Brain2Robot

November 12, 2007
Brain2Robot
A robot arm controlled by the user’s thoughts could one day make life easier for people with paralysis. © Fraunhofer FIRST

People who suffer from paralysis are confronted with many situations in which they need a helping hand.

In the Brain2Robot project, an international team of researchers has developed a robot control system that works on the basis of electroencephalograph (EEG) signals. This new idea could enable patients with severe motor disabilities to regain some of their lost autonomy.

The patient controls the robot arm with their thoughts: If they think about wanting to move their right hand, the robot arm is activated. If they imagine themselves moving their left hand, the robot arm will, for instance, lift up a cup of coffee.

But how can thoughts be translated into instructions for the robot? The solution is based on a concept known as a brain-computer interface (BCI). Researchers at the Fraunhofer Institute for Computer Architecture and Software Technology FIRST and the Charité hospital in Berlin have been working on this type of interface for almost seven years. For the input, they use a perfectly normal electroencephalogram (EEG), just like the ones used in everyday clinical practice.

Electrodes attached to the patient’s scalp measure the brain’s electrical signals, which are amplified and transmitted to a computer. Highly efficient algorithms analyze these signals using a self-learning technique.

The software is capable of detecting changes in brain activity that take place even before a movement is carried out. It can recognize and distinguish between the patterns of signals that correspond to an intention to raise the left or right hand, and extract them from the pulses being fired by millions of other neurons in the brain. These neural signal patterns are then converted into control instructions for the computer.

“The aim of the project is to help people with severe motor disabilities to carry out everyday tasks. The advantage of our technology is that it is capable of translating an intended action directly into instructions for the computer,” says team leader Florin Popescu.

The Brain2Robot project has been granted around 1.3 million euros in research funding under the EU’s sixth Framework Programme (FP6). Its focus lies on developing medical applications, in particular control systems for prosthetics, personal robots and wheelchairs. The researchers have also developed a “thought-controlled typewriter”, a communication device that enables severely paralyzed patients to pick out letters of the alphabet and write texts.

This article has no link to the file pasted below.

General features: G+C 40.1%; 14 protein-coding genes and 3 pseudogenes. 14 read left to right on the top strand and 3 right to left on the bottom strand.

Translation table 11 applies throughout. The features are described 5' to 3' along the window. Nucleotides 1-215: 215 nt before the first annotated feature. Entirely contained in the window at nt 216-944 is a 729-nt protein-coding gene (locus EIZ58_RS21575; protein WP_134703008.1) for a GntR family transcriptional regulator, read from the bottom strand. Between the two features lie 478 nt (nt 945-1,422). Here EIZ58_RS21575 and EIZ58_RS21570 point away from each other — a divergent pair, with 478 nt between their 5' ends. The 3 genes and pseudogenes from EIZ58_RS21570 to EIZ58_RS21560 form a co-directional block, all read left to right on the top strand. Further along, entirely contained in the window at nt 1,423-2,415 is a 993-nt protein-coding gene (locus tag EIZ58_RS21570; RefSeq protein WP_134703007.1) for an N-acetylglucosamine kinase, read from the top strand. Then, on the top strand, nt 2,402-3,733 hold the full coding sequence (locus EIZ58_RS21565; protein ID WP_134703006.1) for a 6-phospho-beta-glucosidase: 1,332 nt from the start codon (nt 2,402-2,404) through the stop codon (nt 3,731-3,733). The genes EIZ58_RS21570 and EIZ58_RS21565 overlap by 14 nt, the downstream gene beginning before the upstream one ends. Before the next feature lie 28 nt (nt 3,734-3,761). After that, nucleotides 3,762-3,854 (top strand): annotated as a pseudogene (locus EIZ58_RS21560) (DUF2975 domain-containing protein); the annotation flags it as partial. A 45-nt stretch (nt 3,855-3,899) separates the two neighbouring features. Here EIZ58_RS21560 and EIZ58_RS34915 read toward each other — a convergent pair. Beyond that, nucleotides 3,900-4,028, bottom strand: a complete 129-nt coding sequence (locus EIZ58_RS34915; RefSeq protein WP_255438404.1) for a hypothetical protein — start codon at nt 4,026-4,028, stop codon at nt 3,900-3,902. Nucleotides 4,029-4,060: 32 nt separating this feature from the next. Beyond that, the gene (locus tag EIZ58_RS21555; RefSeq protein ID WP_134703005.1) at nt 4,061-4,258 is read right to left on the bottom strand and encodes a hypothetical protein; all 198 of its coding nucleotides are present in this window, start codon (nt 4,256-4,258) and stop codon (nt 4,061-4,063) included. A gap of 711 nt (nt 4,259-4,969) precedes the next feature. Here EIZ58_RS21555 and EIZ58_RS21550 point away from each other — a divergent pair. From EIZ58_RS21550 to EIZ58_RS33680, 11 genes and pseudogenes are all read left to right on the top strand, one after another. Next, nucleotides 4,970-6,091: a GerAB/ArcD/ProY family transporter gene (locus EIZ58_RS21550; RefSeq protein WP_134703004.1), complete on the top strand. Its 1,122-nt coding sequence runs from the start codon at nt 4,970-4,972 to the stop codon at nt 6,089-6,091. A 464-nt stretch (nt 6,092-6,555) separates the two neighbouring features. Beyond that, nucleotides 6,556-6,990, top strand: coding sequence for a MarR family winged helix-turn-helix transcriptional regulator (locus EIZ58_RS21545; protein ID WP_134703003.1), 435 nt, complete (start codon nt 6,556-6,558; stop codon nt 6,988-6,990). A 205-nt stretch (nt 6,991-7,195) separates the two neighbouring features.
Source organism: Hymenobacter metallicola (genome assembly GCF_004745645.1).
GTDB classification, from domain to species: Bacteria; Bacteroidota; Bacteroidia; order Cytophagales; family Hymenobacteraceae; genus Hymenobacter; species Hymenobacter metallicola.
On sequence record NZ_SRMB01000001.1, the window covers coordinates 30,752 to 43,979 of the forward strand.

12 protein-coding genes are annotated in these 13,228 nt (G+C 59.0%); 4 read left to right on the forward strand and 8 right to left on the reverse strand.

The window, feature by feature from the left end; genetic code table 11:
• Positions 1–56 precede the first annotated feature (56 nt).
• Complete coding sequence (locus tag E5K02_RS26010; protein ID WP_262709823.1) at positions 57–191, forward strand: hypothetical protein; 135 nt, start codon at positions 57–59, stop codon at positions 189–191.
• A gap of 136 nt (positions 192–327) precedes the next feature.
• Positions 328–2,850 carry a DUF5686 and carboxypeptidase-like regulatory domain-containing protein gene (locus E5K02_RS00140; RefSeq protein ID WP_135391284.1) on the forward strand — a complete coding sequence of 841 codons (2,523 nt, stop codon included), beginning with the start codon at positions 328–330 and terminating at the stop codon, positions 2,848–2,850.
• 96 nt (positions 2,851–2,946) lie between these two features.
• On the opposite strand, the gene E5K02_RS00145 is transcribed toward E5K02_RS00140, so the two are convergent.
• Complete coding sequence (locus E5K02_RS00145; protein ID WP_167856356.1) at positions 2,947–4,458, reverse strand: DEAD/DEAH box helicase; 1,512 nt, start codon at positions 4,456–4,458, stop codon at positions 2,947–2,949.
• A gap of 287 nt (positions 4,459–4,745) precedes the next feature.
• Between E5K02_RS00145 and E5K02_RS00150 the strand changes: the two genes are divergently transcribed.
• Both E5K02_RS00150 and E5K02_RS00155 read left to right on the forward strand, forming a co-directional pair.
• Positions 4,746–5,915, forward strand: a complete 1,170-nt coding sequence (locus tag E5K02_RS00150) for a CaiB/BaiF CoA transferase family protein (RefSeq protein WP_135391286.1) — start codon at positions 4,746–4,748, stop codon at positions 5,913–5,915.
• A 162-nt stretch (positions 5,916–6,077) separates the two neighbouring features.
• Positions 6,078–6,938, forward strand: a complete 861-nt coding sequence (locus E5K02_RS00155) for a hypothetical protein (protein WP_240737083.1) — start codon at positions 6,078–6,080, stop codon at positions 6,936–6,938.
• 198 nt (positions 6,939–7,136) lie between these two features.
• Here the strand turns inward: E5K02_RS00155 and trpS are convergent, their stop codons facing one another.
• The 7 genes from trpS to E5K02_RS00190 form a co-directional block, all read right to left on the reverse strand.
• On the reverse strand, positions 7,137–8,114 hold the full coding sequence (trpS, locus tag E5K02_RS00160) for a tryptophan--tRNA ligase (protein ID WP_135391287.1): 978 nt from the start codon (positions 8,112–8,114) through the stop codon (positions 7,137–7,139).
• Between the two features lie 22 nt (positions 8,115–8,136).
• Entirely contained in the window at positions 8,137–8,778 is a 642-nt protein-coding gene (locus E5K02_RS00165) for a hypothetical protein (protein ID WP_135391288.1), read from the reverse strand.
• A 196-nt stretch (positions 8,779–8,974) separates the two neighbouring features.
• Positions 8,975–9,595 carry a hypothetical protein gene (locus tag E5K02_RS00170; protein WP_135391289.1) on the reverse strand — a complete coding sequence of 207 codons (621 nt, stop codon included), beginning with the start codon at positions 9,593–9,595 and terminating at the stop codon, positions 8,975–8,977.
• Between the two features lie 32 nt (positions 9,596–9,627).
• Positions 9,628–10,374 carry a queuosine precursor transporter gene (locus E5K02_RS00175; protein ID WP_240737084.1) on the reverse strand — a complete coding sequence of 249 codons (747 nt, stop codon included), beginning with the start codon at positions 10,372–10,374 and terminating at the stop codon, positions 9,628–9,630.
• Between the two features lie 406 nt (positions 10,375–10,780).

The robot arm could be ready for commercialization in just a few years’ time. BCI technology has potential uses in a great many applications: It could be used, for instance, for playing video games, or as part of safety systems for automobiles providing driver monitoring and driver assistance functions.

The development team will be presenting their robot arm at Medica 2007 in Düsseldorf from November 14 to 17 (Hall 3, Stand F92).

Source: Fraunhofer-Gesellschaft

Explore further: Robots and workers of the world, unite!

Related Stories

Robots and workers of the world, unite!

February 15, 2018

Robots are already changing the way we work—particularly in factories—but worries that they will steal our jobs are only part of the picture, as new technologies are also opening up workplace opportunities for workers ...

Faulty satellite? Robot geek squad is on the horizon

November 29, 2017

Hundreds of millions of dollars can go into the school bus-sized satellites that blast into orbit above Earth and provide services including broadband internet, broadcasting and military surveillance.

Recommended for you

Researchers find tweeting in cities lower than expected

February 20, 2018

Studying data from Twitter, University of Illinois researchers found that less people tweet per capita from larger cities than in smaller ones, indicating an unexpected trend that has implications in understanding urban pace ...

Augmented reality takes 3-D printing to next level

February 20, 2018

Cornell researchers are taking 3-D printing and 3-D modeling to a new level by using augmented reality (AR) to allow designers to design in physical space while a robotic arm rapidly prints the work.

0 comments

Please sign in to add a comment. Registration is free, and takes less than a minute. Read more

Click here to reset your password.
Sign in to get notified via email when new comments are made.